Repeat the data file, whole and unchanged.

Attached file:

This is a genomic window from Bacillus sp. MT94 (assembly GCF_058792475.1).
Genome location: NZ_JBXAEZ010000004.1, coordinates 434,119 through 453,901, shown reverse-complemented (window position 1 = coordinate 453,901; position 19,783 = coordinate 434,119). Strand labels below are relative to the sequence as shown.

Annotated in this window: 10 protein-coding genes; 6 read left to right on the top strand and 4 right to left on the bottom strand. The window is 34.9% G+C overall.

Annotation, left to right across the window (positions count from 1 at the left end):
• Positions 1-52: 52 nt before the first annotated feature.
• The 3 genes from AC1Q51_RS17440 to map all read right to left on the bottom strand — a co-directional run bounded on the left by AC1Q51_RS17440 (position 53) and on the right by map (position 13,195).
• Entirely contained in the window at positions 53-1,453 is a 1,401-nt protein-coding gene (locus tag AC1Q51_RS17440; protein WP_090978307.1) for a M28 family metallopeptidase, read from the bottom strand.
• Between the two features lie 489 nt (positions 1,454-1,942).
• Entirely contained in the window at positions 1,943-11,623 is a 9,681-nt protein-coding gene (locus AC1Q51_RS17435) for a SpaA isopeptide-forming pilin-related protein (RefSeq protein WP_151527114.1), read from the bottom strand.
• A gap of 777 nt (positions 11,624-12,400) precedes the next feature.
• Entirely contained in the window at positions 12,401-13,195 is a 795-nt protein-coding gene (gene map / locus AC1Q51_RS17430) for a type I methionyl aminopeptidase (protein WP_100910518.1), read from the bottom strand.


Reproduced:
This is a genomic window from Bacillus sp. MT94 (assembly GCF_058792475.1).
Genome location: NZ_JBXAEZ010000004.1, coordinates 434,119 through 453,901, shown reverse-complemented (window position 1 = coordinate 453,901; position 19,783 = coordinate 434,119). Strand labels below are relative to the sequence as shown.

Annotated in this window: 10 protein-coding genes; 6 read left to right on the top strand and 4 right to left on the bottom strand. The window is 34.9% G+C overall.

Annotation, left to right across the window (positions count from 1 at the left end):
• Positions 1-52: 52 nt before the first annotated feature.
• The 3 genes from AC1Q51_RS17440 to map all read right to left on the bottom strand — a co-directional run bounded on the left by AC1Q51_RS17440 (position 53) and on the right by map (position 13,195).
• Entirely contained in the window at positions 53-1,453 is a 1,401-nt protein-coding gene (locus tag AC1Q51_RS17440; protein WP_090978307.1) for a M28 family metallopeptidase, read from the bottom strand.
• Between the two features lie 489 nt (positions 1,454-1,942).
• Entirely contained in the window at positions 1,943-11,623 is a 9,681-nt protein-coding gene (locus AC1Q51_RS17435) for a SpaA isopeptide-forming pilin-related protein (RefSeq protein WP_151527114.1), read from the bottom strand.
• A gap of 777 nt (positions 11,624-12,400) precedes the next feature.
• Entirely contained in the window at positions 12,401-13,195 is a 795-nt protein-coding gene (gene map / locus AC1Q51_RS17430) for a type I methionyl aminopeptidase (protein WP_100910518.1), read from the bottom strand.